- The asking price in the UK declined by 0.9 per cent, revealed the Rightmove report
- There was also a slowdown in the annual growth rate
Rightmove plc (LON: RMV), the largest national online property portal, has revealed that the asking prices in the UK have plummeted by 0.9 per cent on a month-on-month basis for the period from 6 December to 9 January. The annual pace of growth slowed down from 6.6 per cent in the previous month to 3.3 per cent, it has stated.
The asking prices are witnessing a drop as the sellers try to complete the transactions before the stamp duty holiday ends on 31 March. There are currently 613,000 deals in the pipeline. However, Rightmove expects that around 100,000 transactions will fully close after the tax reduction on the house buying ends.
(Image source: ©Kalkine Group 2020)
UK Chancellor Rishi Sunak had announced a temporary increase in the stamp duty holiday in July 2020 to £500,000 from £125,000 until 31 March so that it can help in the economic recovery during the coronavirus pandemic.
The Rightmove report also revealed that there was a 12 per cent increase in the number of buyers contacting agents and a surge of 9 per cent in the sales agreed in January so far in comparison with December 2019 data.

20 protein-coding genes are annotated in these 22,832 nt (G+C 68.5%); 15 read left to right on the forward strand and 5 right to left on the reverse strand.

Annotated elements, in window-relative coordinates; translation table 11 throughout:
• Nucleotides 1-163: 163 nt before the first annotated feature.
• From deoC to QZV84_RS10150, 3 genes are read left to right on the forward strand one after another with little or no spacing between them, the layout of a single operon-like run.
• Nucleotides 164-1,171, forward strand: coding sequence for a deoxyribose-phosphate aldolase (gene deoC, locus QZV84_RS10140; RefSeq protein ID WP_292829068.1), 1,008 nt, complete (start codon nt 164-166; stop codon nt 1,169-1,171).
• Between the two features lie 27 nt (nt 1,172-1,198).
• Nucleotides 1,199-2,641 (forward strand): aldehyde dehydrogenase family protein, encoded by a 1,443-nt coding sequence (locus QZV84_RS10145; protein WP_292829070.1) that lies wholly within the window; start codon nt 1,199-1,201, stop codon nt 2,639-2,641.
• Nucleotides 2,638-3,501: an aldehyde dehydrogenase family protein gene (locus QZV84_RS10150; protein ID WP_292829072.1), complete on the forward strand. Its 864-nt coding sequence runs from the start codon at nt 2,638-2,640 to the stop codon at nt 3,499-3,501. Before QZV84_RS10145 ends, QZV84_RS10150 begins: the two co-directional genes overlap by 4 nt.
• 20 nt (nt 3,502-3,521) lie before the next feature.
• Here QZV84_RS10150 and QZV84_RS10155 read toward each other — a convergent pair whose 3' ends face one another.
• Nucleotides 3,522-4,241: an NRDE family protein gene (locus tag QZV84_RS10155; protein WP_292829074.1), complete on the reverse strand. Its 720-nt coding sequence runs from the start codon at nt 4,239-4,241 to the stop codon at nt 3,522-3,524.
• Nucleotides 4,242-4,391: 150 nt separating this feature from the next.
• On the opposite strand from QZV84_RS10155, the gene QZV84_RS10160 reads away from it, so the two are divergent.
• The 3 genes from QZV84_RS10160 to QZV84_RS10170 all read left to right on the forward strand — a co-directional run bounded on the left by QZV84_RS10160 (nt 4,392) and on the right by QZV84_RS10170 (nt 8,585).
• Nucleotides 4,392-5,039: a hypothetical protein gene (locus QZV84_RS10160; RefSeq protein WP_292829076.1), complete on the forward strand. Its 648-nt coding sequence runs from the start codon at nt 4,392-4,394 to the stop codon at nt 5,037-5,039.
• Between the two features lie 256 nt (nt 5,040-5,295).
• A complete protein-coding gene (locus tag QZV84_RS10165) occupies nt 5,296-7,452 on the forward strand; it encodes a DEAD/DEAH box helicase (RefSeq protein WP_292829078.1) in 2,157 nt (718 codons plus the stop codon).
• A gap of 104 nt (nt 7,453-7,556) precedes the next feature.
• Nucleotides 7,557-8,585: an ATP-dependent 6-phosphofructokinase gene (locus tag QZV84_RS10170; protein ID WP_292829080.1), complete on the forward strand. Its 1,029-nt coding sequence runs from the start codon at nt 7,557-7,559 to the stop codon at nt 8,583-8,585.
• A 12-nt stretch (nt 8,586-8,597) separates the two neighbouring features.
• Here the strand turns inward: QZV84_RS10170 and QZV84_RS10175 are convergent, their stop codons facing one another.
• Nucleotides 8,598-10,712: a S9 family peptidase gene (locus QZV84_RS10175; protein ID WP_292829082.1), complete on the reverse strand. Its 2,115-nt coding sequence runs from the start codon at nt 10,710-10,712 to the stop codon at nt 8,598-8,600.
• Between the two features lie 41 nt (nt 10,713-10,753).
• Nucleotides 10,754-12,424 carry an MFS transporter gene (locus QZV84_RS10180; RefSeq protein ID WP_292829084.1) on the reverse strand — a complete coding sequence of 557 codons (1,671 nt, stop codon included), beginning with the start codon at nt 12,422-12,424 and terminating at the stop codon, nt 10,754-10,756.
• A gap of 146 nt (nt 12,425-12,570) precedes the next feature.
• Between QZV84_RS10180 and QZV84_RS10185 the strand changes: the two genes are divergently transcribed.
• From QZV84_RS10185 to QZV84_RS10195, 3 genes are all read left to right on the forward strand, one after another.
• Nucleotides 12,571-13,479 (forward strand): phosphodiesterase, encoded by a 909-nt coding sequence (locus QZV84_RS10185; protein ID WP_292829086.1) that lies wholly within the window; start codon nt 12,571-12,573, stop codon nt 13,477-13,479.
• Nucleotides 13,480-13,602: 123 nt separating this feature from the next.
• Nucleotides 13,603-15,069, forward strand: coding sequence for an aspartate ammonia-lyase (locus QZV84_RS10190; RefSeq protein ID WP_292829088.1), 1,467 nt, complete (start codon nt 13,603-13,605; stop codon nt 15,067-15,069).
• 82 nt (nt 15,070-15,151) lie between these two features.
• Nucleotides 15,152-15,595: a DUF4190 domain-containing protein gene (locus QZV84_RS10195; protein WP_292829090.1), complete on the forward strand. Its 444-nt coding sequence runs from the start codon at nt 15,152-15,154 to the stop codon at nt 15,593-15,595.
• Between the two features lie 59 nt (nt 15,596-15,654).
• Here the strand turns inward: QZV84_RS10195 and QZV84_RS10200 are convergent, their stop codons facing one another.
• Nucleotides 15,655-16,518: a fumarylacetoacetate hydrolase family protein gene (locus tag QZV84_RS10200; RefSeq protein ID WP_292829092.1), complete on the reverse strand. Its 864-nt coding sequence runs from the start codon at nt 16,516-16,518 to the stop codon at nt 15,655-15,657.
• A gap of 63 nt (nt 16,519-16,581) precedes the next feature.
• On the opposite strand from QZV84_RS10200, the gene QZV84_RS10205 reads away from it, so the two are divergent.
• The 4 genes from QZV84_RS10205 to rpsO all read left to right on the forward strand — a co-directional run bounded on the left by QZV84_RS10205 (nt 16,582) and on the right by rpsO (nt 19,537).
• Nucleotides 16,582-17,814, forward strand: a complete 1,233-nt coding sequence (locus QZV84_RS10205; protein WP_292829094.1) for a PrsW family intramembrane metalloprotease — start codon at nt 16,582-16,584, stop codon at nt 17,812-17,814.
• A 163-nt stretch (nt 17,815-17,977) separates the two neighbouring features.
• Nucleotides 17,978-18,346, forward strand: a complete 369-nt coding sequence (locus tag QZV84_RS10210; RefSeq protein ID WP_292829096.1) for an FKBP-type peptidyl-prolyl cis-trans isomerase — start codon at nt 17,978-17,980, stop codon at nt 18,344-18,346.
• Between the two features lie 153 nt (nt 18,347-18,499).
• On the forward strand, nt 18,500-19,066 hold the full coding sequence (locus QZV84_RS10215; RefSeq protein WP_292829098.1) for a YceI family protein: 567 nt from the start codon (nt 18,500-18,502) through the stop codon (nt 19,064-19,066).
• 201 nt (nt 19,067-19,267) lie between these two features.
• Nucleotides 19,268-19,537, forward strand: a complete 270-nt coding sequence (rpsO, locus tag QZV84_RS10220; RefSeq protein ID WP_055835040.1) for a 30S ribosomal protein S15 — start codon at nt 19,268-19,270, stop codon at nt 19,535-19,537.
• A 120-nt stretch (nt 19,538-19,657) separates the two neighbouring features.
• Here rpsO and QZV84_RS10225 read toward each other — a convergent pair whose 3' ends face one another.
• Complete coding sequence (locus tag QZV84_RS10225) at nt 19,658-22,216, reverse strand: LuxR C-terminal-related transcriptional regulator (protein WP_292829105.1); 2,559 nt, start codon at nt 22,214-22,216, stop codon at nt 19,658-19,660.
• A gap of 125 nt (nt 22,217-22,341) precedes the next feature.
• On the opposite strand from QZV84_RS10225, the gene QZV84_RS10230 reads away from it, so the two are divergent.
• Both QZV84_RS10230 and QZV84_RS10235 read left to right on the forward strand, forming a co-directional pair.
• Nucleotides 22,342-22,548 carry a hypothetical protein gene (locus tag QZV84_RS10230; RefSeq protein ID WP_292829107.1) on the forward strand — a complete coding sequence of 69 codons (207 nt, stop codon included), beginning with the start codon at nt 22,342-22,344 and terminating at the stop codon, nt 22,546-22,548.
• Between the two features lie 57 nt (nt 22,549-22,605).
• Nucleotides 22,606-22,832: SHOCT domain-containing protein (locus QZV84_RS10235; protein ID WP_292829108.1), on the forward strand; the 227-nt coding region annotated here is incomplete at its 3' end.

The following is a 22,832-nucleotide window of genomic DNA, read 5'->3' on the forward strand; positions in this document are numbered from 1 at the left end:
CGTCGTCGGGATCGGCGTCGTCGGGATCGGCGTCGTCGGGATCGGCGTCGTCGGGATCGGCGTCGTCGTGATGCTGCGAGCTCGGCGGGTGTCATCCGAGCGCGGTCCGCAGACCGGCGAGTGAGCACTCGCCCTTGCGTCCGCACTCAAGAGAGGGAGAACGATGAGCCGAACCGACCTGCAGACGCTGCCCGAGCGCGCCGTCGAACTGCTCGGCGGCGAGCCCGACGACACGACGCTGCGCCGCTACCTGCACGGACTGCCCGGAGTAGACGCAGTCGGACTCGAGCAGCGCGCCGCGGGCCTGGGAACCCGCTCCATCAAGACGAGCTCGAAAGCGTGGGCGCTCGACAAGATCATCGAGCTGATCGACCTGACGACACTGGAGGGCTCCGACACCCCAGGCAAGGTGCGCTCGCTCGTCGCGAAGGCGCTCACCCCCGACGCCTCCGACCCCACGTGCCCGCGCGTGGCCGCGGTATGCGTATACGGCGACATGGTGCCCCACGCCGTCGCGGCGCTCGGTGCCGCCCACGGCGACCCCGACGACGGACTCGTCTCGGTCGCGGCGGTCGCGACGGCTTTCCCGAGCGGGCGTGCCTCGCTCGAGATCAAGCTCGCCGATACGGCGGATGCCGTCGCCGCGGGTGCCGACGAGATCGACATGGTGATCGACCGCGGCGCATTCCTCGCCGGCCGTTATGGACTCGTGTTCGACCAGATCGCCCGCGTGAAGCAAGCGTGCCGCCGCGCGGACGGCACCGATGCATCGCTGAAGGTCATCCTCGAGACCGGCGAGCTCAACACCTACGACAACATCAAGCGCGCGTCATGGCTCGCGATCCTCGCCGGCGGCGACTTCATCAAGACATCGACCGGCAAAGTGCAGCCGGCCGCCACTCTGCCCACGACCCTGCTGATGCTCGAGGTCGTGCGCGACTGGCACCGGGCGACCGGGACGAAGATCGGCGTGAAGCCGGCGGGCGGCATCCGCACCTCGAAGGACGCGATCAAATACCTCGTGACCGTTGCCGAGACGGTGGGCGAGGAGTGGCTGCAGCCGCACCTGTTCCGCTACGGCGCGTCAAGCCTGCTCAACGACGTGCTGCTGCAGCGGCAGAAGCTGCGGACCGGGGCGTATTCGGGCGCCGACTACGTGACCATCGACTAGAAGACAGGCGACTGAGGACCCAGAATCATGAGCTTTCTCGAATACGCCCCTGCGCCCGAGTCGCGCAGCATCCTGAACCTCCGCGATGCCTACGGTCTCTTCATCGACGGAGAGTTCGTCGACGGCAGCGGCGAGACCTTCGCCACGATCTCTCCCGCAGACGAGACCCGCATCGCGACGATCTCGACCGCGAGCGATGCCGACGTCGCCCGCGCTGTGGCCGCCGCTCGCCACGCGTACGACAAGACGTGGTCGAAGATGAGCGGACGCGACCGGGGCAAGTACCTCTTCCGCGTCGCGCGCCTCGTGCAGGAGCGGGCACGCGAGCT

Tim Bannister, director of property data at Rightmove, said that the main difference between the initial lockdown in March and the current one is that the housing market remained functional this time, hence, the changing housing priorities needs could be implemented much more readily.
A contradictory picture
On 8 January, Rightmove said that it had recorded its busiest ever start to the year as there was a 30 per cent increase in the site visits between 2 and 6 January in comparison with the previous year.
Rightmove recorded 6 million daily site visits this month with continuous growth in activity in England and Scotland. The data also revealed that there was an annual rise in people contacting agents about buying property by 11 per cent as compared to January 2020, and a 22 per cent surge in people who enquired about a property to rent.
The year 2020 in review
Despite concerns related to Brexit and the rising threat of a double-dip recession, the house prices in the UK have remained resilient in recent months after the easing of the first lockdown.
According to a report published by Britain’s biggest mortgage lender Halifax on 8 January, the average price of a house in the UK closed above 6 per cent in 2020 than in 2019, recording a new high of £253,374 in December.
However, it also warned that the growth was slowing and there might be a fall in prices in the coming months.
Outlook of UK property market for 2021
Before 2020 ended, Rightmove projected a strong 4 per cent rise in the national average house price in 2021 as the evidence suggested that people will continue to prioritise their housing needs.
But it also said that the growth in price for newly marketed properties will move at a slower pace in 2021 as compared to the last year.